After the recent closure of its Paris-area Aulnay factory, Peugeot-Citroën (PSA) has now announced cutbacks to one of the two production lines at its nearby Poissy factory. This line produces the Peugeot 208 model.
According to PSA, it will eliminate one of two shifts, representing 684 jobs. Only high-end of the 208 models will now be produced in Poissy. The production of the low-end of the 208 model is expected to be moved to PSA's Trnava plant in Slovakia.
In reality, this is only the first step in PSA’s plan. The CGT (General Confederation of Labor) trade union has said that, at an Enterprise Committee meeting at the end of December, management laid out plans to shut down the whole Peugeot 208 production line, cutting 1,400 jobs.
PSA claims that there will be no redundancies, just reclassifications of workers to other jobs. There are over 800 temporary workers onsite whose contracts could be terminated in March without Peugeot admitting to any redundancies, however.
Furthermore, there are already rumors of the possible cutbacks or even closure of the “La Janais” plant near Rennes, France. Management already claims that they have found 1,400 workers who will take voluntary redundancy from the plant this year.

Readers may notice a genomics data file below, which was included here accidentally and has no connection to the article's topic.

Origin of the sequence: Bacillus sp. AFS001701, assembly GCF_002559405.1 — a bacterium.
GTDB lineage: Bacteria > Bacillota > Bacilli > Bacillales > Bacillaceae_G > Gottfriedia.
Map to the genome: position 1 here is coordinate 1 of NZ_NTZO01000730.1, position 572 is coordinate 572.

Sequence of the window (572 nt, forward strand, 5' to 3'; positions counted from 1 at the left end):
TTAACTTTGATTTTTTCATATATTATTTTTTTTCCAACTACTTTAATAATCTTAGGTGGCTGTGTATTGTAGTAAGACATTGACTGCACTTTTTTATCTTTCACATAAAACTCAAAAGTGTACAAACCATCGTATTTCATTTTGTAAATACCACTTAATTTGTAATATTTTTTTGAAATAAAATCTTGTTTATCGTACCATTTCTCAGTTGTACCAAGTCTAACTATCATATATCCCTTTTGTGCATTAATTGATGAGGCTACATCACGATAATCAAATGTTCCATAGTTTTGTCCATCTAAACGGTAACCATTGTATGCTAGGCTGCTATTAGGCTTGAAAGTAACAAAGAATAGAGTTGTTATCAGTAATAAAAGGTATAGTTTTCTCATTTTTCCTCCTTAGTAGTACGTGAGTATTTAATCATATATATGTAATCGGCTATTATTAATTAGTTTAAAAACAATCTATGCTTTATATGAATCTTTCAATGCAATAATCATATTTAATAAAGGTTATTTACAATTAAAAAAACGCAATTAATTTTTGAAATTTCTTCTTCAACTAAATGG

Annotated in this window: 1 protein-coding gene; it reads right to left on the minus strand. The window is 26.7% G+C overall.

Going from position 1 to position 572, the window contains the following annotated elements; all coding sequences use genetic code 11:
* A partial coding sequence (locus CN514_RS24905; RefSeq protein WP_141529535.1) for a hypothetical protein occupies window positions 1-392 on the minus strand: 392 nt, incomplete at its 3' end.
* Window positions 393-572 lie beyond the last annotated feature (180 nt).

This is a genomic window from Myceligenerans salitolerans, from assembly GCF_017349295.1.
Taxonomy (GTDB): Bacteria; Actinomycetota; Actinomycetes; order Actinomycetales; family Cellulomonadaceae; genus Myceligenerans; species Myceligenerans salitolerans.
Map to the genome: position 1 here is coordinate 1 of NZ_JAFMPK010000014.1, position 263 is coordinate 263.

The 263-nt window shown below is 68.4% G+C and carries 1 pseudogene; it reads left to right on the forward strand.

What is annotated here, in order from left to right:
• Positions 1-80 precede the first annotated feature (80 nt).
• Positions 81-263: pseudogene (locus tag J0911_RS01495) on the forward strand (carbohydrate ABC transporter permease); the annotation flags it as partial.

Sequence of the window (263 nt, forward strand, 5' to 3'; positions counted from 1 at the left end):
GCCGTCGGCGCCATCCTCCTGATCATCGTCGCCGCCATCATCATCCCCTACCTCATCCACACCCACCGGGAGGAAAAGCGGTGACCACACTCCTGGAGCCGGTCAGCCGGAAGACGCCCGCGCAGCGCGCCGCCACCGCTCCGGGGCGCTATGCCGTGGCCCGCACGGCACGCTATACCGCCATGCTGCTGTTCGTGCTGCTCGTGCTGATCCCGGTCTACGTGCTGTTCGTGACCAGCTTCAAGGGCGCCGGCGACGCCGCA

PSA was losing over a billion euros a year after the European auto market collapsed in 2011. Peugeot’'s share price plunged from 27 euros to less than 5 euros in the 18 months that followed.
These attacks on auto workers are part of an international cost-cutting strategy that in France alone will result in over 11,000 sackings, or 25 percent of its 44,000 workers in France, by 2015. By the beginning of this year, Peugeot has already reduced its yearly operating losses to less than €500 million; its share price rose to €12.
PSA’s strategy was laid out in internal documents dated August 23, 2010, whose contents were announced by the CGT the next year, including plans to close Aulnay. The newly-appointed CEO, Philippe Varin, said his objective was to make PSA a global player “with the lowest possible production costs so as to resist competition through the ‘compacting’ of the factories and a work force adapted to this.”
The news site Médiapart, which also had access to the internal PSA documents, concluded: “The corporation considers that it has too many production units in France and the European Union, in a European market with structural overcapacity [due to] the multiplication of factories in Eastern Europe, Turkey and Russia.” In order to “shore up very small profit margins,” PSA is aiming for “saturation of production sites” and economies of scale.
The claim that European auto markets face “structural overcapacity,” advanced by PSA and France’s Socialist Party (PS) government, is a cynical lie. PSA in particular has been devastated by the collapse in its key markets—Italy, Spain, as well as France—due to the 2008 financial crash and the destructive austerity policies imposed by the European Union (EU) on Greece and other southern countries.